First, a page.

What’s Most Likely To Kill Your Online Community?

You know the saying, first they ignore you

There are relatively fixed stages of doom for most communities.

1) You don’t notice the new trend (a shift to new technology, member launching a rival community, decline in topic popularity, collapse in internal support).

2) You ignore or dismiss the trend (“it’s a fad”, “he doesn’t have the support”, “our topic is strong” or “Mr. Smith has our back”).

3) You fight against the trend. You persuade people your technology is better, you attack your rival, you try to promote the topic, or you try to gain internal support. But it’s usually too late.

We all know what comes next.

The best time to prepare for this is right now.

1) If there is a sudden shift to a new technology, it’s better to move sooner than later. Go with the trend. Move to that app, launch the community on Reddit/Facebook as well, and speak to members regularly about how they participate in topic discussions. It’s incredibly hard (for you) to walk away from a platform in which you’ve invested so much. It’s far harder to see all your members walk away from you.

2) Preempt members launching a rival community. Rival communities form from an unmet need or disillusionment (a common scenario is when a community removes a feature members like). Provide a system for anonymous feedback for members to highlight what they want from the community.

3) Use data to check for topic popularity. How many people are searching for relevant terms each month? How many unique, new, visitors are reaching your community? How many people are showing up to events and participating in research? How many list the job profession in their profile? If you notice a decline, broaden the focus of the community or launch new communities in related areas.

4) Notice the signs of falling internal support. If your boss seems less interested in communities, if your budget is cut (or not increased), if you aren’t getting much attention internally, this is a problem. You need regular meetings with your boss (always a good practice) and other stakeholders. Understand what value they need and communicate how they’re getting it.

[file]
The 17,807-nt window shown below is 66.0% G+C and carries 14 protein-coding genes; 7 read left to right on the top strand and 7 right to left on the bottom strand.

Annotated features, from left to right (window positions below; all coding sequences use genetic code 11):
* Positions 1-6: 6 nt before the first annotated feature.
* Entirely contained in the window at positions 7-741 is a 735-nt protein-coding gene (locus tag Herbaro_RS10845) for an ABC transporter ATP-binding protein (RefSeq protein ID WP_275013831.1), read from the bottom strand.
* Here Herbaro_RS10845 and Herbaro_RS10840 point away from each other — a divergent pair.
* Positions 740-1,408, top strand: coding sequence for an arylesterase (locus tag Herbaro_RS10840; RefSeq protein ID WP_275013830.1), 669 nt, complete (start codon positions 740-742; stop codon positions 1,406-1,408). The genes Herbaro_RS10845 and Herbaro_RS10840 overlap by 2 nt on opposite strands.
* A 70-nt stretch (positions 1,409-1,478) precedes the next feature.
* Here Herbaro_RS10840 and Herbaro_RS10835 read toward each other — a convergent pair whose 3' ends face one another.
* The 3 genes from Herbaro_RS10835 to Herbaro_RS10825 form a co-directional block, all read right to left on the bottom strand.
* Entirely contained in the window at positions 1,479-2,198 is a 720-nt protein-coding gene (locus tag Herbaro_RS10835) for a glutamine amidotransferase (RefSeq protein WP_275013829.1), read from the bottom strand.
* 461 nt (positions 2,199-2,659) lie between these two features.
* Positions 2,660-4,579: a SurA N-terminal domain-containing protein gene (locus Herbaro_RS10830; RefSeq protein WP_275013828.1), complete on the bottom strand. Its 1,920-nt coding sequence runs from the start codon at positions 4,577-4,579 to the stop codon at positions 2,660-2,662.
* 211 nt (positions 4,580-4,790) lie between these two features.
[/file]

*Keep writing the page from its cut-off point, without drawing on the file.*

None of this is easy, which is why so many communities fall victim to one of the above. If you move quickly, many kinds of community deaths are entirely preventable.


  1. Piper_Wilson says:

    Interesting. Change in and of itself is hard and, when one is invested in a path, it’s easy to convince oneself that this way is the right way.

    This is definitely something I struggle with. Thank you.

Make your own comment on this post at FeverBee Experts

Avatar for richard_millington Avatar for Piper_Wilson

©2023 FeverBee Limited, Apartment 2410, 251 Southwark Bridge Road, London SE1 6FN England FEVERBEE

We’d like you to join us.

We’re a group of community professionals who push each other to the cutting edge of our work. Every day we share our experiences, highlight new expertise, and push one another to become the best community builders we can be.

The day you join, you’ll get access to 1000+ practical tips, dozens of resources, and unlimited access to the top experts in our space. You’ll also get to see how we go about building a community amongst our own audience.

It takes just 30 seconds and doesn’t cost a thing.


Level Price  
ALL COURSES $750.00 per Month.
Community Development Program $1,100.00 per Month.
Director of Community $8,770.00 per Month.
Free Trial - Accelerator Program Free.
Community Accelerator (founding members) [annually] $250.00 per Year.
Community Accelerator and FeverBee Intelligence [monthly] $45.00 per Month.
Community Accelerator and FeverBee Intelligence [annually] $450.00 per Year.
Full Community Upgrade (Large Enterprise Only) [monthly] $750.00 per Month.
Full Community Upgrade (Large Enterprise Only) [annually] $7,600.00 per Year.